Watching the Ford/ Kavanaugh Hearings

Yesterday, I listened to the Senate Judiciary Committee hearings of Christine Blasey Ford and Supreme Court nominee Brett Kavanaugh. I found both testimonies compelling. I agree with Senator Jeff Flake’s speech asking the Senate and the nation to treat both Ford and Kavanaugh with human decency as both go through this difficult process. Both have undergone intense political attacks, attacks on their families and death threats. Their testimonies are being seen through the filter of intense partisan lenses and they both have become caricatures of the complex human beings that both are.

Michael Gerson wrote an article for the Washington Post titled We No Longer Want to Just Win. We Want to Destroy. In that article, Gerson wrote:

There is a strong current of dehumanization running in our politics. The rival crew, it turns out, is not only wrong but evil. And how can mortal enemies embrace the give and take of a shared political project? Only the raw exercise of power can decide between them. The goal is no longer to win arguments but to crush opposition.

This is the moral risk of extreme political polarization: dehumanization. In our circumstance, it has emerged in the bipartisan dehumanization of political opponents and in the nativist dehumanization of certain groups: migrants, refugees and Muslims. This is not politics as usual; it is political pyromania. Our democracy is designed for disagreement. It is broken by mutual contempt.

The way this Senate hearing seems to me to be unfair to both Ford and Kavanaugh. Without corraborating witnesses, an accurate timeline of events, and other evidence to help us judge the accuracy of Ford and Kavanaugh’s testimonies, the hearings are set up as a he said/she said situation where one can’t test the credibility of either person. Ford and Kavanaugh told opposing testimonies where it is impossible to go down the middle to believe both people. Ford is insisting that Kavanaugh raped her; Kavanaugh insists he didn’t and wasn’t even in the party that Ford alleges he attended.

I have some questions.

Is Kavanaugh’s objections to an FBI investigation valid in that the FBI doesn’t do credibility assessments? Would an FBI investigation help make this clearer or would it just unnecessarily prolong the process for both Kavanaugh and Ford?

If Mark Judge was present in Christine Blasey Ford’s alleged assault, why hasn’t he been asked to testify?

Is it possible to call in the other individuals whom Ford testified were in the party that she described? Would it be possible to ask some of Ford and Kavanaugh’s former high school classmates to testify about what both were like in high school? Would it be possible to ask these classmates about Kavanaugh’s drinking habits at that time, and whether his behavior changed after heavy drinking?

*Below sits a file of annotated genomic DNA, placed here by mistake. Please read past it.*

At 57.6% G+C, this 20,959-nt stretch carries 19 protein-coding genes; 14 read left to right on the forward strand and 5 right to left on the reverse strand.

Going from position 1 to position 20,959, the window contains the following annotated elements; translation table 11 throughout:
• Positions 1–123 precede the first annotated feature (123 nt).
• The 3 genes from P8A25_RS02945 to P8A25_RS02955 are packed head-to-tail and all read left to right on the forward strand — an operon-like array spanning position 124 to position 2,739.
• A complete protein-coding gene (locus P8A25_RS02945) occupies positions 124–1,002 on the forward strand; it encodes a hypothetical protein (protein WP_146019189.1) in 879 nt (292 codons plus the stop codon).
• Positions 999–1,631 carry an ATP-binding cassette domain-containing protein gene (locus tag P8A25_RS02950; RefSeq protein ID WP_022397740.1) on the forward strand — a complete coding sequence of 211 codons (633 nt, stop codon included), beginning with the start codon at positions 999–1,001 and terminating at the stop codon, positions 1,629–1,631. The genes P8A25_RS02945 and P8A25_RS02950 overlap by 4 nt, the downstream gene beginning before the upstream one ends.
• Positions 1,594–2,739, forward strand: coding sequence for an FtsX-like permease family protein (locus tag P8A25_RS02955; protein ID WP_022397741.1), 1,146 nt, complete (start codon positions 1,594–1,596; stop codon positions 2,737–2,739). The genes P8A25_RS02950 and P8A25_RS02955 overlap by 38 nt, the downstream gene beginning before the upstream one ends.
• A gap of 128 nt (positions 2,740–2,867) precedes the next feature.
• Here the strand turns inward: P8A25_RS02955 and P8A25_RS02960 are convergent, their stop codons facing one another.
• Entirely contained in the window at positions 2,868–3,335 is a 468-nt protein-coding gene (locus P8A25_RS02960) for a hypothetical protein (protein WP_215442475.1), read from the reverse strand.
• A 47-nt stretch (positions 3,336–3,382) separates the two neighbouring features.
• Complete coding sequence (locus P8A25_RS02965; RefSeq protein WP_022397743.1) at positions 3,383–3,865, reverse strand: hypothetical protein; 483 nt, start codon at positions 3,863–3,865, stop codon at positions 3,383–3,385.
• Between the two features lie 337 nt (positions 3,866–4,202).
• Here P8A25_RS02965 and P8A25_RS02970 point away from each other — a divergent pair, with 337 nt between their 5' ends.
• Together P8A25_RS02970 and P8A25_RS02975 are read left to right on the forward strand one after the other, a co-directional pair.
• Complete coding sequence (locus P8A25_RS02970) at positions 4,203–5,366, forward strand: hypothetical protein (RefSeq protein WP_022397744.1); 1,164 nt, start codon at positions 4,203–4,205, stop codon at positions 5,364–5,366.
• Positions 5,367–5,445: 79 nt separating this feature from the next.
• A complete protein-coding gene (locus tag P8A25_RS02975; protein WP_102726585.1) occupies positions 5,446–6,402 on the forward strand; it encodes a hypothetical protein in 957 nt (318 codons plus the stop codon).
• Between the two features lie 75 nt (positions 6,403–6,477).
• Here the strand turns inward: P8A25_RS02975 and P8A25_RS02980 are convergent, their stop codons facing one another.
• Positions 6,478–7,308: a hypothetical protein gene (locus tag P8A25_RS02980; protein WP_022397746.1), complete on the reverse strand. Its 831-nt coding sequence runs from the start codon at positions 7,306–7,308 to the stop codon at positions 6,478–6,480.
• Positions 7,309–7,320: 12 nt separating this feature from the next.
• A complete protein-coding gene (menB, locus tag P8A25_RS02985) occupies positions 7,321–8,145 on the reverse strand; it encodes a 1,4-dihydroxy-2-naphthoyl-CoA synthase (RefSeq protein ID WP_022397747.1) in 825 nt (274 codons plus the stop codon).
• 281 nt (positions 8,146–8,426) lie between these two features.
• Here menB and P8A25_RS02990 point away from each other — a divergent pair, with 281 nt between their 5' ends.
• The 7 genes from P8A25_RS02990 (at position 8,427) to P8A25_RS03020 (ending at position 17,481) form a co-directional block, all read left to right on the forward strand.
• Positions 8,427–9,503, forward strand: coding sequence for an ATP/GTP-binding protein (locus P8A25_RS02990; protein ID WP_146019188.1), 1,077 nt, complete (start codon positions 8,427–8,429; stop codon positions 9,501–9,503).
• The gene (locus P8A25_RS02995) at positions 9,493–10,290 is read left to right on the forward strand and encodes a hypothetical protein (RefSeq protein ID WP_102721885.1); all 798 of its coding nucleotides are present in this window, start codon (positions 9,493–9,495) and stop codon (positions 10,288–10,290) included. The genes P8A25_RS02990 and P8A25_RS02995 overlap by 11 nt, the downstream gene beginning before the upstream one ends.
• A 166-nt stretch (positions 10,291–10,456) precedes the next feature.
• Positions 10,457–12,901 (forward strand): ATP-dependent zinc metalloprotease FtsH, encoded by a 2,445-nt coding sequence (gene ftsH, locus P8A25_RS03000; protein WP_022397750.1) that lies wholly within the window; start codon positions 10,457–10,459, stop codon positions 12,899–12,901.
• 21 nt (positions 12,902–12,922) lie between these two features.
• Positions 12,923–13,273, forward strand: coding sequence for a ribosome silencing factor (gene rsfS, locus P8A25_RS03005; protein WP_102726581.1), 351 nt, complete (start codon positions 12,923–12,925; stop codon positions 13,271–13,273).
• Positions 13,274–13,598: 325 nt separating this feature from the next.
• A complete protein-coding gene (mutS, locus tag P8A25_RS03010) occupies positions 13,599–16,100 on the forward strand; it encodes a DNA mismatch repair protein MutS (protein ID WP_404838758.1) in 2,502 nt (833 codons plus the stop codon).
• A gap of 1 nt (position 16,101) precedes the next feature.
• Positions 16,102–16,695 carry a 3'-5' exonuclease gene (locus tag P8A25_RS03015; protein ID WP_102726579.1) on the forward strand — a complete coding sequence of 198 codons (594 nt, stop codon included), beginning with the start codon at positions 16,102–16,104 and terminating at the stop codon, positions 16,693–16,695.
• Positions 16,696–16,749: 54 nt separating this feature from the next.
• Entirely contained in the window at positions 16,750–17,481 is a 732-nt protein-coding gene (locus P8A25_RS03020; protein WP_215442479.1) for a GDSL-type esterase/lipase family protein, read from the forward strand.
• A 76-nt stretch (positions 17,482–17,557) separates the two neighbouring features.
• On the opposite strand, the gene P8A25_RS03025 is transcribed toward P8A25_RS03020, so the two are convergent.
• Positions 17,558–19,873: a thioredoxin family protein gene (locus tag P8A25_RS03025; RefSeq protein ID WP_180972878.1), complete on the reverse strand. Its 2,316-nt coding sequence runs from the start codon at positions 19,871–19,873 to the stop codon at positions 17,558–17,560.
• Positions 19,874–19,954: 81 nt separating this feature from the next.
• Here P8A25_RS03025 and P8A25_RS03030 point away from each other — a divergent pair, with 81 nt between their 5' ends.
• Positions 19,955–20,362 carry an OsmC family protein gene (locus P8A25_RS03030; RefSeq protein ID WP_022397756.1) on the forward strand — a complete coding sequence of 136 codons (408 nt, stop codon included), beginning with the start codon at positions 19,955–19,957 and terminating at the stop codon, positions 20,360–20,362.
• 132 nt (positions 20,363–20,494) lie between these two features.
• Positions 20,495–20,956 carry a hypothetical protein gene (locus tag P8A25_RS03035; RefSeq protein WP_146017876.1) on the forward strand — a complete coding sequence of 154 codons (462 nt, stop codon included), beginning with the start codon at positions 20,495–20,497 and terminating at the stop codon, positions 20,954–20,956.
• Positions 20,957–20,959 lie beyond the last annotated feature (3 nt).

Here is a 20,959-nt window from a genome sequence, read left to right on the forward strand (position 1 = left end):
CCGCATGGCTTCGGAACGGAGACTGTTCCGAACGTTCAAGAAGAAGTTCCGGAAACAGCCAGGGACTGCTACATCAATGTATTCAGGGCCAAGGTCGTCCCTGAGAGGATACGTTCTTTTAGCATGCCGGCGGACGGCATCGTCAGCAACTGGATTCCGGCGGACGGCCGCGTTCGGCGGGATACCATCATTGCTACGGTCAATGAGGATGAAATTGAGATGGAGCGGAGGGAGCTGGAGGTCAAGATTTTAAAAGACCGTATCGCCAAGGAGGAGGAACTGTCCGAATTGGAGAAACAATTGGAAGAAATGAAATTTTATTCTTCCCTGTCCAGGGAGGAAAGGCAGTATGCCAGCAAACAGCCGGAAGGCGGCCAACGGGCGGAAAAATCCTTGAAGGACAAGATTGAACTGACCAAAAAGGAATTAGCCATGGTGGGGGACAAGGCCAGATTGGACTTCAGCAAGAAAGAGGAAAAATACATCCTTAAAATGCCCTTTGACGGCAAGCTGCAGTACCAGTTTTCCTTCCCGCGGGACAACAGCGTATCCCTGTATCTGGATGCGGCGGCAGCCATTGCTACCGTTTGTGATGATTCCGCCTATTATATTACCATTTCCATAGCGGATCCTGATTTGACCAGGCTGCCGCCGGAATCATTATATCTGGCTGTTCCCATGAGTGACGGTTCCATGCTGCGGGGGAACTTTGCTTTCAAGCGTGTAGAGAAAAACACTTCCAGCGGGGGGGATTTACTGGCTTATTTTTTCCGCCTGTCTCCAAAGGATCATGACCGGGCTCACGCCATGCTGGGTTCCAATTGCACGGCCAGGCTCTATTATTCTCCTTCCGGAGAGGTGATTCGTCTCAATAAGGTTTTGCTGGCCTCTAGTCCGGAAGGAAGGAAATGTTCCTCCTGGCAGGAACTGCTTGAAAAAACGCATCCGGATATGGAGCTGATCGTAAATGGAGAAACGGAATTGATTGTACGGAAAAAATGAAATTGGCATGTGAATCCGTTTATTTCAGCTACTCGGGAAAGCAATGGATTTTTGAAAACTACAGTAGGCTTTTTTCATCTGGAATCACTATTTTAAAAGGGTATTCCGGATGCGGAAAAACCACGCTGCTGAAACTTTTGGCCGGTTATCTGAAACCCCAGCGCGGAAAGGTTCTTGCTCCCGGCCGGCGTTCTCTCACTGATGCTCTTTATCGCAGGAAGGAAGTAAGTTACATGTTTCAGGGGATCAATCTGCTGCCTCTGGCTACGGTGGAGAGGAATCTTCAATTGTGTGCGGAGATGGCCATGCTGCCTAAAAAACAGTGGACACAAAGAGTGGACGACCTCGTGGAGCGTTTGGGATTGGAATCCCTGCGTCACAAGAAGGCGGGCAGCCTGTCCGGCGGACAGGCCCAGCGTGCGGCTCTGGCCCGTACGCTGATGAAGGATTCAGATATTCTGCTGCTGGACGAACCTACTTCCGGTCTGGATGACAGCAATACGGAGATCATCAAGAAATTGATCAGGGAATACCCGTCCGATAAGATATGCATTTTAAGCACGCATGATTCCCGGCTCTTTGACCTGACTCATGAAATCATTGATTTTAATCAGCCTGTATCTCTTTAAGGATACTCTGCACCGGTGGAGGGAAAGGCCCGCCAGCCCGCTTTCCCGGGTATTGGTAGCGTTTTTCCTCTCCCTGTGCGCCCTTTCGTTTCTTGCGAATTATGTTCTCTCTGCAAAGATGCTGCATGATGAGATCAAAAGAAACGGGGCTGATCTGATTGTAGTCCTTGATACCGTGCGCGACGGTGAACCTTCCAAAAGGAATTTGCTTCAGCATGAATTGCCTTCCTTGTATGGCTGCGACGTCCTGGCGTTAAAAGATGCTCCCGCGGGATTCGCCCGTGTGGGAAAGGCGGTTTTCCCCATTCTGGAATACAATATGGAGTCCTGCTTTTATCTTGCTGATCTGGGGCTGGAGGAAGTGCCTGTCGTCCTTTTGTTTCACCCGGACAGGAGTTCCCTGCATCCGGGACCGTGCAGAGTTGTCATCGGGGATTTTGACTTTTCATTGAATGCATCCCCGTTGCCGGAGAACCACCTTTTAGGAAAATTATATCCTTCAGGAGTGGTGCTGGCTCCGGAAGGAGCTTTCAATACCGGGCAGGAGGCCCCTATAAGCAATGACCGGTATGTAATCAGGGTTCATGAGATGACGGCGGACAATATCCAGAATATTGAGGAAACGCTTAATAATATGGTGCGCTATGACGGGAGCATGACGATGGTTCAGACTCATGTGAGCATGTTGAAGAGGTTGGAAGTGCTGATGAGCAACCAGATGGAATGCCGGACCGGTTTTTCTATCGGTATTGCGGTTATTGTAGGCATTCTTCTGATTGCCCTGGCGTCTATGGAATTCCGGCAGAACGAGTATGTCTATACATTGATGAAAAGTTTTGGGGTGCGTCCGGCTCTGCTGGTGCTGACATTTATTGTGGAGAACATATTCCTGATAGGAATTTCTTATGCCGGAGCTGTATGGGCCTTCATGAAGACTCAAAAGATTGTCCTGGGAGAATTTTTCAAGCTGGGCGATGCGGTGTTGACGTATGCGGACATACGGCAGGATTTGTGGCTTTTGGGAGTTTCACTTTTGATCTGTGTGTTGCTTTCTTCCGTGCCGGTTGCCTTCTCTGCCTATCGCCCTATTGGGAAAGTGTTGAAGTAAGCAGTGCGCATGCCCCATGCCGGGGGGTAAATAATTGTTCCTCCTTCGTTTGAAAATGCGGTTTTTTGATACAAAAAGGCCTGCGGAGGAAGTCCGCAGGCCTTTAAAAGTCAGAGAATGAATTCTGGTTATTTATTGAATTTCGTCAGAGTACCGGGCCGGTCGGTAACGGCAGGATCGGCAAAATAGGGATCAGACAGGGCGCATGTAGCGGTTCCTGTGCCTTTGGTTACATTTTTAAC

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About angelolopez

I’ve wanted to be an artist all my life. Since I was a child I’ve drawn on any scrap of paper I could get a hold of. When I went to San Jose State University, I became more exposed to the works of the great fine artists and illustrators. My college paintings were heavily influenced by the humorous illustrations of Peter De Seve, an illustrator for the New Yorker magazine. I also fell under the spell of the great muralists of the 1930s, especially Thomas Hart Benton and Diego Rivera. I graduated with a degree in Illustration. Angelo Lopez has had illustrations published in Tikkun Magazine, the Palo Alto Daily News and Z Magazine. From April 2008 to May 2011, Angelo's cartoons were regularly published in the Tri-City Voice, a weekly newspaper that covers the Fremont, Hayward, Milpitas, Neward, Sunol and Union City areas in California. He does a political webcomic starring his cartoon character Jasper for the progressive blogsite Everyday Citizen. Since December 2011, Angelo does a regular weekly political cartoon for the Philippines Today, a Filipino American newspaper based in the San Francisco Bay Area. Since March 2013, he has also contributed cartoons to the Manila Mail, a Filipino American newspaper based in Washington D.C. Angelo is a member of the Sunnyvale Art Club, and the Northern California chapter of the Society of Children's Book Writers and Illustrators. During the 1990s, he was a member of the part-timer workers SEIU unit in the city of Sunnyvale. Angelo won the 2013, 2015 and 2016 Sigma Delta Chi award for editorial cartooning for newspapers with a circulation under 100,000. He has also won the 2016 RFK Book and Journalism Award for Editorial Cartoons. Angelo won first prize for the Best of the West contest in 2016 and third prize in 2017. Angelo is married to Lisa Reeber. They enjoy taking walks, watching movies and hanging out with their nieces.
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